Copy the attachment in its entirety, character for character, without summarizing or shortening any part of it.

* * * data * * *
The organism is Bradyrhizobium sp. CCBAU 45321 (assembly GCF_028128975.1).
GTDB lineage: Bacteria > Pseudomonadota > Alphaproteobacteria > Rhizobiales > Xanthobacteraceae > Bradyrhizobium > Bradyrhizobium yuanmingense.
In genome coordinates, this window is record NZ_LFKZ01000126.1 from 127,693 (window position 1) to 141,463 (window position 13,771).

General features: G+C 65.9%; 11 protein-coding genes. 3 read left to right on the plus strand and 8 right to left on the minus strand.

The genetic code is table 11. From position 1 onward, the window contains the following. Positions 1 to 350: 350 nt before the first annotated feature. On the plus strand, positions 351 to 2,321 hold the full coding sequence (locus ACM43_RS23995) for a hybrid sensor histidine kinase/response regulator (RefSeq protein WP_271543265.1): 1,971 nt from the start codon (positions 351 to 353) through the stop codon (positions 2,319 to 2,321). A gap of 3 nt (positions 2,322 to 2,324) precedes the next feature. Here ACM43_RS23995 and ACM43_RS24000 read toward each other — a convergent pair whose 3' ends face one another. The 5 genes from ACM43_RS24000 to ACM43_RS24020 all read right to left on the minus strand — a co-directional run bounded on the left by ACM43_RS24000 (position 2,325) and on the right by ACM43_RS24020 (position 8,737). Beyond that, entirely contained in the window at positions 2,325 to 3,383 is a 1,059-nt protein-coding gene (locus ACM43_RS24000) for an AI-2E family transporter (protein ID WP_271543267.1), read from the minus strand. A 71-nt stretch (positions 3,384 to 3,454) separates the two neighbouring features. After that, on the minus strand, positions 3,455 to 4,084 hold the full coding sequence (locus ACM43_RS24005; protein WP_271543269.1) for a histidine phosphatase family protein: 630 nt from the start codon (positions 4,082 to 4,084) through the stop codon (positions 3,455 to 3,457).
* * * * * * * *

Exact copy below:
The organism is Bradyrhizobium sp. CCBAU 45321 (assembly GCF_028128975.1).
GTDB lineage: Bacteria > Pseudomonadota > Alphaproteobacteria > Rhizobiales > Xanthobacteraceae > Bradyrhizobium > Bradyrhizobium yuanmingense.
In genome coordinates, this window is record NZ_LFKZ01000126.1 from 127,693 (window position 1) to 141,463 (window position 13,771).

General features: G+C 65.9%; 11 protein-coding genes. 3 read left to right on the plus strand and 8 right to left on the minus strand.

The genetic code is table 11. From position 1 onward, the window contains the following. Positions 1 to 350: 350 nt before the first annotated feature. On the plus strand, positions 351 to 2,321 hold the full coding sequence (locus ACM43_RS23995) for a hybrid sensor histidine kinase/response regulator (RefSeq protein WP_271543265.1): 1,971 nt from the start codon (positions 351 to 353) through the stop codon (positions 2,319 to 2,321). A gap of 3 nt (positions 2,322 to 2,324) precedes the next feature. Here ACM43_RS23995 and ACM43_RS24000 read toward each other — a convergent pair whose 3' ends face one another. The 5 genes from ACM43_RS24000 to ACM43_RS24020 all read right to left on the minus strand — a co-directional run bounded on the left by ACM43_RS24000 (position 2,325) and on the right by ACM43_RS24020 (position 8,737). Beyond that, entirely contained in the window at positions 2,325 to 3,383 is a 1,059-nt protein-coding gene (locus ACM43_RS24000) for an AI-2E family transporter (protein ID WP_271543267.1), read from the minus strand. A 71-nt stretch (positions 3,384 to 3,454) separates the two neighbouring features. After that, on the minus strand, positions 3,455 to 4,084 hold the full coding sequence (locus ACM43_RS24005; protein WP_271543269.1) for a histidine phosphatase family protein: 630 nt from the start codon (positions 4,082 to 4,084) through the stop codon (positions 3,455 to 3,457).